MOA RETICLES

FFP | GLASS RETICLE
FFP | GLASS RETICLE
SFP | GLASS RETICLE
SFP | GLASS RETICLE

MRAD RETICLES

FFP | GLASS RETICLE
FFP | GLASS RETICLE
SFP | GLASS RETICLE
SFP | WIRE RETICLE

BULLET DROP COMPENSATION (BDC) RETICLES

SFP | GLASS RETICLE
SFP | GLASS RETICLE
SFP | WIRE RETICLE
SFP | GLASS RETICLE
SFP | WIRE RETICLE

MOA vs MRAD

MOA and MRAD are angular units of measurement used in your scope between the turrets and the reticle. Choosing one over the other is largely personal preference. Popular in the United States, MOA stands for Minute of Angle, which translates to approx. 1 inch at 100 yards and will have finer adjustments. The prevailing system internationally and for the military, MRAD is Milliradian and converts to approx. 3.6 inches at 100 yards (1 cm at 100 m). This comes with less clicks, making it a tad quicker when dialing for longer ranges.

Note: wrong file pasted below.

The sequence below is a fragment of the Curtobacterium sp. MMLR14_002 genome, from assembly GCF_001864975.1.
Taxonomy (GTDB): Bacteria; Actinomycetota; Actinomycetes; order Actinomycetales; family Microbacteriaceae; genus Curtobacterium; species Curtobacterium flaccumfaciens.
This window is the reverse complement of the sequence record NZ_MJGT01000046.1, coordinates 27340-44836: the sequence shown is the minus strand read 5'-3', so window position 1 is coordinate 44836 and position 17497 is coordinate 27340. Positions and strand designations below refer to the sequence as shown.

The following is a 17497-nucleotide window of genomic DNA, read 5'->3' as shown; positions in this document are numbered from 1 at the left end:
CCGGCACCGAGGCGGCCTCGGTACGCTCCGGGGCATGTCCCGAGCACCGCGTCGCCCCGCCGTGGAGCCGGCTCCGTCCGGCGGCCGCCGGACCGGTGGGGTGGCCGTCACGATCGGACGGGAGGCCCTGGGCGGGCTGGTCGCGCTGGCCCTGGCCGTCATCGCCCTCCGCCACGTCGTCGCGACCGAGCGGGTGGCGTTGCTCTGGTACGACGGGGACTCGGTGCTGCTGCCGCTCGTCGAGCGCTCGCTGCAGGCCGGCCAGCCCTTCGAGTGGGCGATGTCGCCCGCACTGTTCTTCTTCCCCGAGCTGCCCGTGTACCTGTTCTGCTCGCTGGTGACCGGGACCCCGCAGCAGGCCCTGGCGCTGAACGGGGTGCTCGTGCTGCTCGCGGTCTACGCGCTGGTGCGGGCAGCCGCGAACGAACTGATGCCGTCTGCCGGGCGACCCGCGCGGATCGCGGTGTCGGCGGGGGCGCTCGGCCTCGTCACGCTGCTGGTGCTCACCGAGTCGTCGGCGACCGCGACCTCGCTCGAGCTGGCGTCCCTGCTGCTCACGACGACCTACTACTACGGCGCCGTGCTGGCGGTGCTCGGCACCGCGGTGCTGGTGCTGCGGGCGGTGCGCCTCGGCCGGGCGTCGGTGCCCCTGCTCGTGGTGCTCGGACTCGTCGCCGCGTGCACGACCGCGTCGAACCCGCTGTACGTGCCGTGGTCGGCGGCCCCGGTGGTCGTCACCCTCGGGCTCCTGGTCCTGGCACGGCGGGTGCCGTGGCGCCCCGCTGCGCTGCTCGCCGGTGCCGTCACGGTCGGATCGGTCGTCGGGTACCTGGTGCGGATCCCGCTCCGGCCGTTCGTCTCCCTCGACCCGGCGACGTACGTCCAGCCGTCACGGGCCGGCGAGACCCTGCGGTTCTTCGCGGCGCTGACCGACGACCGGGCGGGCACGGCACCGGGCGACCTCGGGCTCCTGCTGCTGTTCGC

In the end your reticle is just a ruler. Choose which system you want to measure with and talk to your buddies so you can use the same side and speak the same language!


FFP vs SFP

First Focal Plane (FFP)

First Focal Plane (FFP) reticles change in size as the scope's magnification is changed: thinner at low magnification and closer and thicker at high magnification. Suitable for precision long-range applications, use a FFP reticle when you want to measure your targets and holdover with your reticle easily across all magnifications.

Second Focal Plane (SFP)

Second Focal Plane (SFP) reticles stay the same size at all magnifications. Suitable for most hunting applications, choose a SFP when you want a reticle of constant thickness and are less likely to use your reticle for measuring or holding across magnifications. SFP users can simply dial windage or elevation to hit their target, or use conversion formulas for the correct holdover at different magnifications other than the specified magnification for your scope.

RETICLE

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